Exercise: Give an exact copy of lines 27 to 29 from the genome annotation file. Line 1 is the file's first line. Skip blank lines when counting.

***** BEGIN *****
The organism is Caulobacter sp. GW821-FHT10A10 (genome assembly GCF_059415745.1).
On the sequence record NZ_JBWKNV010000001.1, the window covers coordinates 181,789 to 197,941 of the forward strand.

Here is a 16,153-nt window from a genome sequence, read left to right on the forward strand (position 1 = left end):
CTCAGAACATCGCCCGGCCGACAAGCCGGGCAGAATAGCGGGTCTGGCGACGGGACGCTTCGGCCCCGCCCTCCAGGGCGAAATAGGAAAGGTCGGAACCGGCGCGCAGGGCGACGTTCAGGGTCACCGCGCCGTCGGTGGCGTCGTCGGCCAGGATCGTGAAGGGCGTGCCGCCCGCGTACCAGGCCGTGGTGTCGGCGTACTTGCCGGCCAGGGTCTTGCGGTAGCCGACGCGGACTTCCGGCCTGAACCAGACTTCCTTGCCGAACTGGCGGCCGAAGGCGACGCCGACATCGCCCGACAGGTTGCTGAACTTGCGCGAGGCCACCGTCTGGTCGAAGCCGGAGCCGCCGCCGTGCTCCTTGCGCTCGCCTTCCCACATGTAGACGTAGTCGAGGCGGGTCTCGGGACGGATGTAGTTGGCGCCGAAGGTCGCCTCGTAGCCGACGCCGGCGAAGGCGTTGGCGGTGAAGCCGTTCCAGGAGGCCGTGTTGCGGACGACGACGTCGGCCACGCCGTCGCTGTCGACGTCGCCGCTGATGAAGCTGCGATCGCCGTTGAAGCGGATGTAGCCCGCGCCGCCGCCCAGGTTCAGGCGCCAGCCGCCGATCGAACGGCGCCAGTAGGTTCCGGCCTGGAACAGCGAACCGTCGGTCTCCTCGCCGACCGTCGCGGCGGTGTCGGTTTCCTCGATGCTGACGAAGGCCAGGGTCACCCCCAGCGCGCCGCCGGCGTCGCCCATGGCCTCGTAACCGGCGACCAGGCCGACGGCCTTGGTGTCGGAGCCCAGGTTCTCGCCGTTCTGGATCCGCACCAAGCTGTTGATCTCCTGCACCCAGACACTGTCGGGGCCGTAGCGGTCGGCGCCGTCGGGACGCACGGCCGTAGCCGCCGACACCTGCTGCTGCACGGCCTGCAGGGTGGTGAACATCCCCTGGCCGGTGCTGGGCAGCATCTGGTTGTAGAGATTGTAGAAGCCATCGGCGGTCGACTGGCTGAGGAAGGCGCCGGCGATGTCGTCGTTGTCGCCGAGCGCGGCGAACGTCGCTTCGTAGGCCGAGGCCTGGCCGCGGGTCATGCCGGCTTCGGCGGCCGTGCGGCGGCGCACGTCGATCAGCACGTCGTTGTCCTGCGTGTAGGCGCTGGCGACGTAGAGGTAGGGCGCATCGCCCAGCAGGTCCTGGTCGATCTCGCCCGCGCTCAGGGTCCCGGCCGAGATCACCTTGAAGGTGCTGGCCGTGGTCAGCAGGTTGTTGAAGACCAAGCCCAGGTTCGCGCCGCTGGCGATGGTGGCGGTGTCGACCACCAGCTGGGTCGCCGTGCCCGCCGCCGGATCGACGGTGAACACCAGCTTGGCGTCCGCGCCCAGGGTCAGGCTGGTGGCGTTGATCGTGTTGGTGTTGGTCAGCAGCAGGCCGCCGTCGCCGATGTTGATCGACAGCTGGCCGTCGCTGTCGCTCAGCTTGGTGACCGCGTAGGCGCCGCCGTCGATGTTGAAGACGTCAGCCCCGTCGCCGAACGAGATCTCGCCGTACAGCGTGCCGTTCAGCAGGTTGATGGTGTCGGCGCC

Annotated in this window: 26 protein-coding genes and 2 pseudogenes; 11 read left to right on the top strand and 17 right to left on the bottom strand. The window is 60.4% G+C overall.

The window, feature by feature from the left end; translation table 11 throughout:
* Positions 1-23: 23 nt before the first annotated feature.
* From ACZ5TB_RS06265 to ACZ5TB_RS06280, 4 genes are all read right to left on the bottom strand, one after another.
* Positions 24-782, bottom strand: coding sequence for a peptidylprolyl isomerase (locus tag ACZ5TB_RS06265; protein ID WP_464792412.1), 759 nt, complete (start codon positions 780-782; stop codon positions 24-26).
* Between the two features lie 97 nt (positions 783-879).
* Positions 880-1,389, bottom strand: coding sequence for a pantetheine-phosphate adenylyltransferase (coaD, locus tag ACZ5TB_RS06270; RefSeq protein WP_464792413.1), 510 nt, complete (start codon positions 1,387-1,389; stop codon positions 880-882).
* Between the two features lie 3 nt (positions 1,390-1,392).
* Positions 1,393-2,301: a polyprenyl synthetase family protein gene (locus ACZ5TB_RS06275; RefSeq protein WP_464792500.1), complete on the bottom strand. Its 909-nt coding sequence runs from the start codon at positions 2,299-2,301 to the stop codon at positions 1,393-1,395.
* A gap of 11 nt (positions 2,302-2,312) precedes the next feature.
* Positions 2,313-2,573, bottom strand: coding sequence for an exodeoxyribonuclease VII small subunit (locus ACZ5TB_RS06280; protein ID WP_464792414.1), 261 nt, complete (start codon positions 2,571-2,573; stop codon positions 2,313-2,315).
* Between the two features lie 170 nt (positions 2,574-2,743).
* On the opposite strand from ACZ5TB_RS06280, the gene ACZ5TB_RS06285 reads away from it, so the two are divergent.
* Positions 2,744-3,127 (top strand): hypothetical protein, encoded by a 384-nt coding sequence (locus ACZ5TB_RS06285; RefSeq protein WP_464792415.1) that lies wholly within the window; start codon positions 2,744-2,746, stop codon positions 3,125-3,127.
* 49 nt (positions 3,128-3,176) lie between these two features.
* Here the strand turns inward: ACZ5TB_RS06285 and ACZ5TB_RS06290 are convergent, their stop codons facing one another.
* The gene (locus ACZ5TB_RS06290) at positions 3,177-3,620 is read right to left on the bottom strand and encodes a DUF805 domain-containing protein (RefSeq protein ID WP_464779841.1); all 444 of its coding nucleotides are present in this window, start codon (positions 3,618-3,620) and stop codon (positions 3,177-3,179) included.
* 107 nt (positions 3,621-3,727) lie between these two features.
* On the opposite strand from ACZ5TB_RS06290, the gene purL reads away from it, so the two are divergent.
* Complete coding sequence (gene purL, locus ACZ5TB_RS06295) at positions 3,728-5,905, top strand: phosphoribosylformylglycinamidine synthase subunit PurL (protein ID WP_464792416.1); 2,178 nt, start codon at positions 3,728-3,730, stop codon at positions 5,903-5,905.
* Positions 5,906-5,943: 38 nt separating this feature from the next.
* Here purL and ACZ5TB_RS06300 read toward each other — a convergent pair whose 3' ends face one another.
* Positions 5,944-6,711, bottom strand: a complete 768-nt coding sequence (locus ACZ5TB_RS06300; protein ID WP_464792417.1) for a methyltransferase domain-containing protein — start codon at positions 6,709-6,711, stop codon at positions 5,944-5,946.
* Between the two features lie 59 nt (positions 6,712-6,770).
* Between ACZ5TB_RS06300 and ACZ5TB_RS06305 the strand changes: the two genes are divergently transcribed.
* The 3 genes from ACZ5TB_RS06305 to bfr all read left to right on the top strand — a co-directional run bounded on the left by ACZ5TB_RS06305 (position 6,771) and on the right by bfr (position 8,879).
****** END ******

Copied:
* Positions 5,944-6,711, bottom strand: a complete 768-nt coding sequence (locus ACZ5TB_RS06300; protein ID WP_464792417.1) for a methyltransferase domain-containing protein — start codon at positions 6,709-6,711, stop codon at positions 5,944-5,946.
* Between the two features lie 59 nt (positions 6,712-6,770).
* Between ACZ5TB_RS06300 and ACZ5TB_RS06305 the strand changes: the two genes are divergently transcribed.